The report suggests that there has been some increase in the diversity of educational backgrounds at the top since Elitist Britain 2014 was published, but change is happening slowly.

For the first time the research looks at the backgrounds of tech chief executives, entrepreneurs and those in women’s sport. Even among newer categories – like in tech – there is a disproportionate number of privately educated people at 26%.

Researchers said there had been pockets of positive change, but the report paints a picture characterised by persistent inequality. They found that social mobility across the UK is low and not improving. 

It found women are under-represented in all of the areas surveyed but for those who do make it to the top, their education journeys look different to men.

They are less likely to have attended Oxbridge than their male counterparts, including the judiciary, where they are 25 percentage points less likely, and the House of Lords, where they are 21 percentage points less likely.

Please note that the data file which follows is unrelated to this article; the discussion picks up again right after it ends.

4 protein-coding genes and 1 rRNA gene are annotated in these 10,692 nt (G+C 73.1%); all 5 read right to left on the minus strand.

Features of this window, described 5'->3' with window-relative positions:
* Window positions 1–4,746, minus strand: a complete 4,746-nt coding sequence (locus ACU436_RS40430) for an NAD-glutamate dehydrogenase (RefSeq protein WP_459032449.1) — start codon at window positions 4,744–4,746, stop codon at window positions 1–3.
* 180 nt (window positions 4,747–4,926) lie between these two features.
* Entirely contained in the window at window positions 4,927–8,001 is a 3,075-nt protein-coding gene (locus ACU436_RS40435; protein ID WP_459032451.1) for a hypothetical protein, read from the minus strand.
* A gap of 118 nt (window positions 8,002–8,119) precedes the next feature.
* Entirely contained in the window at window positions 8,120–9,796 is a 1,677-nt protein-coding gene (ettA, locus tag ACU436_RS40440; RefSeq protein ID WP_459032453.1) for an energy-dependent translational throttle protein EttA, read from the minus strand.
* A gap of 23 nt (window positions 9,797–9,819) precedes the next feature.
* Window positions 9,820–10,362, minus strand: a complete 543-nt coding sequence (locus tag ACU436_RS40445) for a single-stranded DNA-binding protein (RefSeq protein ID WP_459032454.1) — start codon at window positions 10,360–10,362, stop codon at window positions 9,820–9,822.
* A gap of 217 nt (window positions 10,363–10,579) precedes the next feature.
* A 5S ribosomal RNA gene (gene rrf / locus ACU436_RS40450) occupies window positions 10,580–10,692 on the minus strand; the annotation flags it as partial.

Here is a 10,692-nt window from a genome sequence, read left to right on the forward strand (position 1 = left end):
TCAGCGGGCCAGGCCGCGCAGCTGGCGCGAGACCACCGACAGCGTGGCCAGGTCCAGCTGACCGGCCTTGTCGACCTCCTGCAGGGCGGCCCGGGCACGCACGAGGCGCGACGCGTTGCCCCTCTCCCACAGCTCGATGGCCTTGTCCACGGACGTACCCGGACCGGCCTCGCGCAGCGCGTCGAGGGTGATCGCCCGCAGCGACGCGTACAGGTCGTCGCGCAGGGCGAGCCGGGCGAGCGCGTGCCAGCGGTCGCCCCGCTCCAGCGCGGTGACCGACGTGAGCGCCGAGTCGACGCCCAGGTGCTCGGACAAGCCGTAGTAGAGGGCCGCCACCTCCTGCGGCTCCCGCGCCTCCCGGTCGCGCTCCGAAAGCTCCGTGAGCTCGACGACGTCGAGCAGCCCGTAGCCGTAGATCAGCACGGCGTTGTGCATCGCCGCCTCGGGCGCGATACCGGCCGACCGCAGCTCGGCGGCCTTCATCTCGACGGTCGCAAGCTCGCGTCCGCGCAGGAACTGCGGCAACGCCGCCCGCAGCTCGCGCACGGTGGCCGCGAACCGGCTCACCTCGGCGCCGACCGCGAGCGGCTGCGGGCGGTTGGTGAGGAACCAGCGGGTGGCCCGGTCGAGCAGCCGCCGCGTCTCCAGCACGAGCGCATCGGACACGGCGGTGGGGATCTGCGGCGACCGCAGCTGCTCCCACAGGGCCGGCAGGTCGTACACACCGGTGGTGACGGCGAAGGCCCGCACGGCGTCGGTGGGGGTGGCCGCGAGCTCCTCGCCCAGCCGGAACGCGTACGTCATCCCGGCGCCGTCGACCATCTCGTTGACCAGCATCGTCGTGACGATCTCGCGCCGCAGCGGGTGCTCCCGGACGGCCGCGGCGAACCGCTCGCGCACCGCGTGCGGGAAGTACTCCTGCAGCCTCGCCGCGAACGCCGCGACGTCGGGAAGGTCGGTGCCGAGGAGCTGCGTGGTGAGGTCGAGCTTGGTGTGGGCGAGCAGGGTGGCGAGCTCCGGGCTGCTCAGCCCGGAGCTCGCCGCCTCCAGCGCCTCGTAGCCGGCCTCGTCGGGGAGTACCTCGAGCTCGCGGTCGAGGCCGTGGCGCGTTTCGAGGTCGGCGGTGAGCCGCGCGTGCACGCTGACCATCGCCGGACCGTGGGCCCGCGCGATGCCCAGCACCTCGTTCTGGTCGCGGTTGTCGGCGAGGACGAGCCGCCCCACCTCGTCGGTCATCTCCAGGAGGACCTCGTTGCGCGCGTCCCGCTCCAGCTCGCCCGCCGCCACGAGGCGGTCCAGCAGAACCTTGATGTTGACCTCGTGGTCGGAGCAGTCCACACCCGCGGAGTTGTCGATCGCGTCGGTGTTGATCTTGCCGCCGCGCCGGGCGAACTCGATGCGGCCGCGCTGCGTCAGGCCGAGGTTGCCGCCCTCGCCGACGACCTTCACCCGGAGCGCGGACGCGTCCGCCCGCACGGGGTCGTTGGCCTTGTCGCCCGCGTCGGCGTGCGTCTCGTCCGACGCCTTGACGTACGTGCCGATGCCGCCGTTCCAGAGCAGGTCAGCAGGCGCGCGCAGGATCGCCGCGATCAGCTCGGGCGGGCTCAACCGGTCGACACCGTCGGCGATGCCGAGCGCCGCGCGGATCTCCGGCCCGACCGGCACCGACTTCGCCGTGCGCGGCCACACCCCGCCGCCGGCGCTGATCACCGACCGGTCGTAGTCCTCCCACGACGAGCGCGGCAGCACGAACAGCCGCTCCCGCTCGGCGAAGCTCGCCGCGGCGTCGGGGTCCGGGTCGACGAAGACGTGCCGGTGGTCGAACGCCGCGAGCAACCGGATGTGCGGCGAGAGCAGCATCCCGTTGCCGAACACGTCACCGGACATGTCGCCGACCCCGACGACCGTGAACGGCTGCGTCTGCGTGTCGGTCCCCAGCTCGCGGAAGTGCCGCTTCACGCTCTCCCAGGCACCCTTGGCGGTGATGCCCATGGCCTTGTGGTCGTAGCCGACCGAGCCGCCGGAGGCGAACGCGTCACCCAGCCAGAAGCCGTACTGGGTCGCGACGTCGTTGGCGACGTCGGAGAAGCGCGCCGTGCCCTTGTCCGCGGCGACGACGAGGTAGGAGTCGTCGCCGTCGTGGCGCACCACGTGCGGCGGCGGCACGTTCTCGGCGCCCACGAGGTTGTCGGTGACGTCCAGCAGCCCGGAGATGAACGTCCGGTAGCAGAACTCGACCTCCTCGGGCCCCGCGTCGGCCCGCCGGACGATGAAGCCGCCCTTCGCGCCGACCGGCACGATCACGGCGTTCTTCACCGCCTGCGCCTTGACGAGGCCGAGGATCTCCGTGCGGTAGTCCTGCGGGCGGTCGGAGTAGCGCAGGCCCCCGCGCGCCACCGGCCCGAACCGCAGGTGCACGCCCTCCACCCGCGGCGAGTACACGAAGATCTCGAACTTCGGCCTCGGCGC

At the time of the analysis in spring 2019, almost two fifths (39%) of the cabinet was privately educated. In contrast for the shadow cabinet, it was just 9%.

Across the 37 categories looked at, only among men and women footballers were the privately educated under-represented.

Eton schoolboys.

Researchers also found that across various public bodies there is a majority of private school alumni. They make up 65% of senior judges, 59% of civil servant permanent secretaries, 57% of the House of Lords, and 52% of Foreign and Commonwealth Office diplomats.